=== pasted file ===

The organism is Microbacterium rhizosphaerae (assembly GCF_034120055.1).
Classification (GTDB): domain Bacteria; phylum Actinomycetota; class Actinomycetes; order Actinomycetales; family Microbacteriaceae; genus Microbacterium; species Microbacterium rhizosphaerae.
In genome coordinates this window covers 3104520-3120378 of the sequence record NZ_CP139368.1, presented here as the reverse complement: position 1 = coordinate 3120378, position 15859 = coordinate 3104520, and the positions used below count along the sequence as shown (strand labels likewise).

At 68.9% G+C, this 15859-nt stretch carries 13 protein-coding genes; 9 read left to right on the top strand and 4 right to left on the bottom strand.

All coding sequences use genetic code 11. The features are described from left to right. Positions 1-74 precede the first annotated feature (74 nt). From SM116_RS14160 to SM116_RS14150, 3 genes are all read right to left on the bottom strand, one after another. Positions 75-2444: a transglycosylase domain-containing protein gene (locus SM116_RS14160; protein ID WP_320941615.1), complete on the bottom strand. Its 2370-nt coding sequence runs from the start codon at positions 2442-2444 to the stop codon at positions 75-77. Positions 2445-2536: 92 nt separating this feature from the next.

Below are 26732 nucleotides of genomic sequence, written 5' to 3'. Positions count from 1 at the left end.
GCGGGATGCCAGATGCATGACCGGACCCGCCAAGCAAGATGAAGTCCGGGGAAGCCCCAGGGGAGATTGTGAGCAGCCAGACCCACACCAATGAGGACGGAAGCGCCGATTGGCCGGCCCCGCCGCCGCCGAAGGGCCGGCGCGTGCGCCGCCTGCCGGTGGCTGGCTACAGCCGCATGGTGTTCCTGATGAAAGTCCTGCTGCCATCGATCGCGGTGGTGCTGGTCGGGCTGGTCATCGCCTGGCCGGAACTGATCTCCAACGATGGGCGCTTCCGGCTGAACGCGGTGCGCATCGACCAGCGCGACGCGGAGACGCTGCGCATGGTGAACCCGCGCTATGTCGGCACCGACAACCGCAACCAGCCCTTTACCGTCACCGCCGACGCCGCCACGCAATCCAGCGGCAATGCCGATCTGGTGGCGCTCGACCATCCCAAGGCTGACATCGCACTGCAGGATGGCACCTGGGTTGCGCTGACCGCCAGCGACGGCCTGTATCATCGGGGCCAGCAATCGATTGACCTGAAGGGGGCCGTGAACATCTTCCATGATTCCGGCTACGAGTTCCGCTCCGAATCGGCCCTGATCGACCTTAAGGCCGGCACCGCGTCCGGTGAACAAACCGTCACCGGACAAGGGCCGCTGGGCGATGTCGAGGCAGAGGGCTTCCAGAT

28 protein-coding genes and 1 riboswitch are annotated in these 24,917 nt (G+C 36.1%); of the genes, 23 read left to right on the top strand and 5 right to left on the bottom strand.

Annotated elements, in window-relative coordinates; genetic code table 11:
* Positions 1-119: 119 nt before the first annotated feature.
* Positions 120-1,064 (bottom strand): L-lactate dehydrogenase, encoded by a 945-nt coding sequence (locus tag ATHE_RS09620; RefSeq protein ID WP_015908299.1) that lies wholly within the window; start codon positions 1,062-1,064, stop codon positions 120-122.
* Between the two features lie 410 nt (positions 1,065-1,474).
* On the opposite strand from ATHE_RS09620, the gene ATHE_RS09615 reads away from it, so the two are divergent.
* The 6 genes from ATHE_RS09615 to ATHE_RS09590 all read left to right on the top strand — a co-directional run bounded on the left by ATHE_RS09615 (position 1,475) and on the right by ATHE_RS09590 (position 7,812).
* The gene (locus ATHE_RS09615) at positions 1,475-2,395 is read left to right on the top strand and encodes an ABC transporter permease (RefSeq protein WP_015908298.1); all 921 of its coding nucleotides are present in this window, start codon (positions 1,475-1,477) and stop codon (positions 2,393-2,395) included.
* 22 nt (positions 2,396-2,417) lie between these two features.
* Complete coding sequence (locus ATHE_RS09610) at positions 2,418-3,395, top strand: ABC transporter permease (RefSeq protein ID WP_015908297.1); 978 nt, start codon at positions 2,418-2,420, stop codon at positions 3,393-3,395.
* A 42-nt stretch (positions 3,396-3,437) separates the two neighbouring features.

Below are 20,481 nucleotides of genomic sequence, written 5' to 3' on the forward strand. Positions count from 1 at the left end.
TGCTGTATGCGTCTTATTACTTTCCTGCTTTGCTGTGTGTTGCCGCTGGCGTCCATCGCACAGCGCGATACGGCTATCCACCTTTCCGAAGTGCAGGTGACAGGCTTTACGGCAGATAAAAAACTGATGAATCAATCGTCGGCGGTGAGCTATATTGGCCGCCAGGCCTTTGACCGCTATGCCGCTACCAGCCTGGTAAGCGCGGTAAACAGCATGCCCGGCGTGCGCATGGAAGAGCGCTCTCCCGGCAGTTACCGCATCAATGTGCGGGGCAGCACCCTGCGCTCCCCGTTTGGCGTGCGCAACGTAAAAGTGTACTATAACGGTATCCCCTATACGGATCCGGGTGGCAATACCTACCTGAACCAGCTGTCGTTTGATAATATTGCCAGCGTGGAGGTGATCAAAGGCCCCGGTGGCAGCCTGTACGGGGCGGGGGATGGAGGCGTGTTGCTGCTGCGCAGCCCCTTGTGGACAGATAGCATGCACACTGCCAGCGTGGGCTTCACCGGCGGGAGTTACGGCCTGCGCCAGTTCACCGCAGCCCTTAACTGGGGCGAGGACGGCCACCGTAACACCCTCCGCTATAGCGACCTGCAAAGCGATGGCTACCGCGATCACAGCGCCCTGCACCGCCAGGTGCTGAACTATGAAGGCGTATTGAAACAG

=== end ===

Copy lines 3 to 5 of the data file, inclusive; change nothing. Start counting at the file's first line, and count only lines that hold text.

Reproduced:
In genome coordinates this window covers 3104520-3120378 of the sequence record NZ_CP139368.1, presented here as the reverse complement: position 1 = coordinate 3120378, position 15859 = coordinate 3104520, and the positions used below count along the sequence as shown (strand labels likewise).

At 68.9% G+C, this 15859-nt stretch carries 13 protein-coding genes; 9 read left to right on the top strand and 4 right to left on the bottom strand.

All coding sequences use genetic code 11. The features are described from left to right. Positions 1-74 precede the first annotated feature (74 nt). From SM116_RS14160 to SM116_RS14150, 3 genes are all read right to left on the bottom strand, one after another. Positions 75-2444: a transglycosylase domain-containing protein gene (locus SM116_RS14160; protein ID WP_320941615.1), complete on the bottom strand. Its 2370-nt coding sequence runs from the start codon at positions 2442-2444 to the stop codon at positions 75-77. Positions 2445-2536: 92 nt separating this feature from the next.